Worker’s Compensation vs. Personal Injury Law: How are They Different?
People often confuse personal injury claims with workers’ compensation claims. There are meaningful differences between personal injury cases and those that qualify as workers’ compensation. Yet few people outside of attorneys understand these distinctions. Workers’ compensation insurance covers certain injuries while other forms of insurance can cover other injuries unrelated to work, if insurance will cover them at all.
Regardless of how you sustained your injury, our injury lawyers are here to fiercely advocate on your behalf in and out of a court of law. Our legal team will explain the difference between legal concepts and nuances such as personal injuries and workers’ compensation injuries.
Workers’ Compensation Injuries
The primary distinction between a workers’ compensation injury and a personal injury is a workers’ compensation injury occurs while at work or performing work-related activities. As an example, driving a vehicle for the company. Being hit by another automobile can spur a workers’ compensation claim. Or simply leaning over in one’s chair to reach for a fallen paperclip or other sundry can lead to a back strain and subsequent workers’ compensation claim. Notably, all of these injuries happened while at work or performing work-related activities. Compensation for the injury, suffering, and other losses is provided through the employer’s workers’ compensation insurance coverage.
Personal Injury Lawsuits
If a specific person or party is at fault, the victim can file a personal injury lawsuit. Most personal injury cases involve some sort of negligence. This means that a person or institution that failed to provide the appropriate level of care to others in the vicinity. This is quite the contrast to workers’ compensation claims. There is often no one to specifically blame for the injury and pain.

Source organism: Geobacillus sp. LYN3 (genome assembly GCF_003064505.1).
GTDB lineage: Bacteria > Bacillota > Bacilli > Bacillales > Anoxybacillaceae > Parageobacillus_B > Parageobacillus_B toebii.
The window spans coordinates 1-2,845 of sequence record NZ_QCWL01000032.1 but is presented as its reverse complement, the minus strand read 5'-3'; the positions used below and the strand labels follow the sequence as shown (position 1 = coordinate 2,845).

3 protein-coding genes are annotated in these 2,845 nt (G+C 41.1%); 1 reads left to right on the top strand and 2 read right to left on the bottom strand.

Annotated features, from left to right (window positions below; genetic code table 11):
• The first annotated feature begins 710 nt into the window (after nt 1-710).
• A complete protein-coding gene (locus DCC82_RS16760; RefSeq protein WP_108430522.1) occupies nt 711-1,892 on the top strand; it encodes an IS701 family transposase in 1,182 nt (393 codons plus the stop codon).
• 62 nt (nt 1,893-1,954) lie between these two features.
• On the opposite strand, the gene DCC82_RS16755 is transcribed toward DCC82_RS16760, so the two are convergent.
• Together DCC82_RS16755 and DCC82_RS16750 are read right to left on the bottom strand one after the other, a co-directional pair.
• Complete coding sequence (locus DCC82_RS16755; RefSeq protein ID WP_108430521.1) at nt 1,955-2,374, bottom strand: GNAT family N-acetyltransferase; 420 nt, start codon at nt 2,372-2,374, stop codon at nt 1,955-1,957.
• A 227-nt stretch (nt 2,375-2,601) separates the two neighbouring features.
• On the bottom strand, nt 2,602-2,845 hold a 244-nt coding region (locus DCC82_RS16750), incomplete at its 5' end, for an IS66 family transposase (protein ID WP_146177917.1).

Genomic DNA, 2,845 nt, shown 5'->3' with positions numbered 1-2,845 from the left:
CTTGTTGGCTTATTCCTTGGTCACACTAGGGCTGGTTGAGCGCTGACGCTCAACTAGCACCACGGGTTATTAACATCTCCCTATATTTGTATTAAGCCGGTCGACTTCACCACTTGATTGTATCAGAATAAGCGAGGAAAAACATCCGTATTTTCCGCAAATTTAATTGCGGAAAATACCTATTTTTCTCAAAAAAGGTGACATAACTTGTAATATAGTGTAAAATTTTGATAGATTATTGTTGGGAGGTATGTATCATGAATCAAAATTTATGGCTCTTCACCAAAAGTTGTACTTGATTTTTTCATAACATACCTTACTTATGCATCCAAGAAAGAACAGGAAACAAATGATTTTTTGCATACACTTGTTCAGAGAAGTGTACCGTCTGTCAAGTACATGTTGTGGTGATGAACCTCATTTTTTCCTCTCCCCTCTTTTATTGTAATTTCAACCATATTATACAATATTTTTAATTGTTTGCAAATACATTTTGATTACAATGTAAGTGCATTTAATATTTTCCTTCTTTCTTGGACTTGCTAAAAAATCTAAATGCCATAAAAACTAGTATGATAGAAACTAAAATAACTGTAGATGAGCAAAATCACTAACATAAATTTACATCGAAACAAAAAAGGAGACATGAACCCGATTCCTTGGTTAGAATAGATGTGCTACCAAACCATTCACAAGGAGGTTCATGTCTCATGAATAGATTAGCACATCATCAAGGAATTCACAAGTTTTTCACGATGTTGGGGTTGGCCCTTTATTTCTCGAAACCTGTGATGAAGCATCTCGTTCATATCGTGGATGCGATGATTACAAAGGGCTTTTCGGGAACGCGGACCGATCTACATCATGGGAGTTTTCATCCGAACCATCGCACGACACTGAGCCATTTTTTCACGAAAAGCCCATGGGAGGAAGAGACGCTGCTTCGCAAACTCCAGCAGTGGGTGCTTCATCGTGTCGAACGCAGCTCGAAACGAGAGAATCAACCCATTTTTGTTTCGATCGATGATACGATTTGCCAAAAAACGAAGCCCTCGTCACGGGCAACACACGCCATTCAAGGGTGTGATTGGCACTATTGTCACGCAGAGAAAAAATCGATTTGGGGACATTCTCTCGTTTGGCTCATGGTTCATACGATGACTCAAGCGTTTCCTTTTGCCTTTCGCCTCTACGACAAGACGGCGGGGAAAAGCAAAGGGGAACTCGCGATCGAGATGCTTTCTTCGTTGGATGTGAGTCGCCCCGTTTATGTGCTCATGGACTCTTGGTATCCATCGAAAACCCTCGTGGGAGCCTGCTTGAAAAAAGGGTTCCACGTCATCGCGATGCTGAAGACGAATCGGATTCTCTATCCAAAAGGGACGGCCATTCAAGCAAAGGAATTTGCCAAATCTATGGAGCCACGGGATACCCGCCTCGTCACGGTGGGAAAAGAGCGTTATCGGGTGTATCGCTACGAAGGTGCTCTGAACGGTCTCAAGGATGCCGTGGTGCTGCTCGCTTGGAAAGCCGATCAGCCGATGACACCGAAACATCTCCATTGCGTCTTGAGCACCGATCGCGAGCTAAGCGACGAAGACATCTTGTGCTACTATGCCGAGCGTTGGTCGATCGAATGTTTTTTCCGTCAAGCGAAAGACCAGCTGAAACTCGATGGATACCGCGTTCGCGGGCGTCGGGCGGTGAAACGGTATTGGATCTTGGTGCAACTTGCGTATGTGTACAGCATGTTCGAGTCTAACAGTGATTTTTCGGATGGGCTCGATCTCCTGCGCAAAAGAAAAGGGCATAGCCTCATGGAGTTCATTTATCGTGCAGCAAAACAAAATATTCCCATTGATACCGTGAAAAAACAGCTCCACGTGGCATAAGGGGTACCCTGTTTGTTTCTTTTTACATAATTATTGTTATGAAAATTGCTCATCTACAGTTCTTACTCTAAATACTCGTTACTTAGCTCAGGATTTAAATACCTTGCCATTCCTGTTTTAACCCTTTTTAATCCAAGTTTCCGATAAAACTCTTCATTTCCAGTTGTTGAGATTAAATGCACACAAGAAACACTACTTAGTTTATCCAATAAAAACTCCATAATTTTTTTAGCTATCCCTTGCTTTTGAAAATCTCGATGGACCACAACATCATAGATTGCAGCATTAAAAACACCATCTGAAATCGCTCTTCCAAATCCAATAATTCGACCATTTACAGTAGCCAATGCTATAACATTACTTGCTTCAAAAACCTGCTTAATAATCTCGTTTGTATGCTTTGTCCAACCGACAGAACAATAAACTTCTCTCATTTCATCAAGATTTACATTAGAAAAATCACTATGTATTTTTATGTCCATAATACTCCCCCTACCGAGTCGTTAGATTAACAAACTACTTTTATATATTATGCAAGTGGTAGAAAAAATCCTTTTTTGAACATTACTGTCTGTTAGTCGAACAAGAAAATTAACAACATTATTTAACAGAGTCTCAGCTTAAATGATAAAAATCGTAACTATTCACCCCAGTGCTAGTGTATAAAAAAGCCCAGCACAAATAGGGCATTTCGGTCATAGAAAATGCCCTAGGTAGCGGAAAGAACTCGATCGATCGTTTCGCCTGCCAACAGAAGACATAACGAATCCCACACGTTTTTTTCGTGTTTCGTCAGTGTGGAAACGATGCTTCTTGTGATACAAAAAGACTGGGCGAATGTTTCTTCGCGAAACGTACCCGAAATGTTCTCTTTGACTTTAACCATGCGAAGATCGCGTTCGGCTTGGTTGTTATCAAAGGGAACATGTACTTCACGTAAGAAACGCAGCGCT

Furthermore, personal injury cases allow one to recover all different types of damages including suffering and pain. Your legal team is saddled with the burden of proof. They must show the pain, suffering, and other damages are actually a result of the injury in question. It is also important to note one cannot file a personal injury lawsuit against his or her employer after filing a workers’ compensation claim for the same injury. Usually employees forfeit their right to sue their employer if collecting workers’ compensation or if filing for such compensation.
However, some unique situations have the potential to arise in which could involve a third party and changing circumstances. If a third party played a role in the injury, the case can become a combination case. An injury that results from someone unrelated to the plaintiff’s job, known as a third party, allows the employee to file a distinct personal injury lawsuit. This suit is filed against the third party responsible for the injury.
Suing an Employer or Co-workers
Employees are generally not able to sue their employer for injuries sustained on the job. Nor are employees able to sue their co-workers for those injuries. Workers’ compensation laws were passed to guarantee those injured while working are provided with weekly benefits.
However, employees forfeit their right to file a personal injury lawsuit against their employer in exchange for these benefits. This means it does not matter if the employer or employees acted in a negligent manner; the victim will not be able to file a personal injury lawsuit. The injured employee does not have the right to seek damages for pain and suffering if the injury occurred at work or while on the clock, and the victim has already received workers’ compensation.
Only two classes of employees have the legal right to sue their employers for injuries. Those who do not qualify for workers’ compensation coverage, according to law, are legally able to sue their employer and/or co-workers. These groups are interstate railroad employees and those working on vessels. Instead of being provided with workers’ compensation benefits, these employees have the right to sue employers for damages, including but not limited to pain and suffering. This right applies to all injuries that occur on the job.
Pursuing a Claim